American Sociological Association

Frances Fox Piven Award Statement

Frances Fox Piven Award Statement

This award is given annually to a person or persons who have made exemplary contributions to advance the public understanding of sociology, sociological research, and scholarship among the general public. The award may recognize a contribution in the preceding year or for a longer career of such contributions.

The selection committee presented the 2003 Award for the Public Understanding of Sociology to social theorist, welfare rights activist, and political science professor Frances Fox Piven, Distinguished Professor of Political Science and Sociology at the Graduate School and University Center of the City University of New York. Piven is a scholar who is equally at home in the university setting and the world of politics. Her work reflects a concern with the uses of political science to promote democratic reform. In fact, a Boston newspaper article some years ago described Piven as anything but “a cloistered academic.”

Widely recognized as one of America’s most thoughtful and provocative commentators on America’s social welfare system, Piven started her career as a city planner. After brief service in New York City, she became a research associate at one of the country’s first anti-poverty agencies, Mobilization for Youth, a comprehensive, community-based service organization on New York City’s Lower East Side.

Piven’s collaboration with Richard Cloward came to influence both their careers, and the two eventually married. Their early work together provided a theoretical base for the National Welfare Rights Organization (NWRO), the first in a long line of grass-roots organizations in which Piven acted as founder, advisor, and/or planner.

Piven is known equally for her contributions to social theory and for her social activism. Over the course of her career, she has served on the boards of the ACLU and the Democratic Socialists of America, and has also held offices in several professional associations, including the presidency of the Society for the Study of Social Problems and the American Political Science Association.

In the 1960s, Piven worked with welfare-rights groups to expand benefits; in the 1980s and 90s she campaigned relentlessly against welfare cutbacks. A veteran of the war on poverty and subsequent welfare-rights protests both in New York City and on the national stage, she has been instrumental in formulating the theoretical underpinnings of those movements.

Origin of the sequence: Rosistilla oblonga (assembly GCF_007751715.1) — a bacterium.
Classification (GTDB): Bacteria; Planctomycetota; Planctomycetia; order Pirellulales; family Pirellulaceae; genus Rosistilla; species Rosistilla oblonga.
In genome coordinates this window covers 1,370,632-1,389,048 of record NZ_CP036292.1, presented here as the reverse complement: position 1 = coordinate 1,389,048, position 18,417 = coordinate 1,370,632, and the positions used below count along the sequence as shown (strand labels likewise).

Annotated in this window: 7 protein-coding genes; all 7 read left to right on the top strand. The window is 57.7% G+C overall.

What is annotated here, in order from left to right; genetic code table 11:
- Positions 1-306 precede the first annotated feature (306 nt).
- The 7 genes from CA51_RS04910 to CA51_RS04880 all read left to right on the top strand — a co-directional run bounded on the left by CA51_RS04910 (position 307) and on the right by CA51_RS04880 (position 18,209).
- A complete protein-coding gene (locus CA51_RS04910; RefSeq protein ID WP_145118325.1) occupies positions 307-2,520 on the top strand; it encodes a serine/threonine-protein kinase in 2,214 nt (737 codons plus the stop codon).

In Regulating the Poor, Piven and Cloward argued that any advances the poor have made throughout history were directly proportional to their ability to disrupt institutions that depend upon their cooperation. This academic commentary proved useful to George Wiley and the NWRO as well as a great many other community organizers and urban theorists. Since 1994, Piven has led academic and activist opposition to the “Personal Responsibility and Work Opportunity Reconciliation Act of 1996,” (known as the Personal Responsibility Act), appearing in numerous public forums, from television’s Firing Line to the U.S. Senate, to discuss the history of welfare and the potential impact of welfare reform initiatives.

In corollary activity, Piven’s study of voter registration and participation patterns found fruition in the 1983 founding of the HumanSERVE (Human Service Employees Registration and Voter Education) Campaign. The Campaign’s registration reform effort culminated in the 1994 passage of the National Voter Registration Act, or the “Motor-Voter” bill, designed to increase voter registration, especially among low-income groups.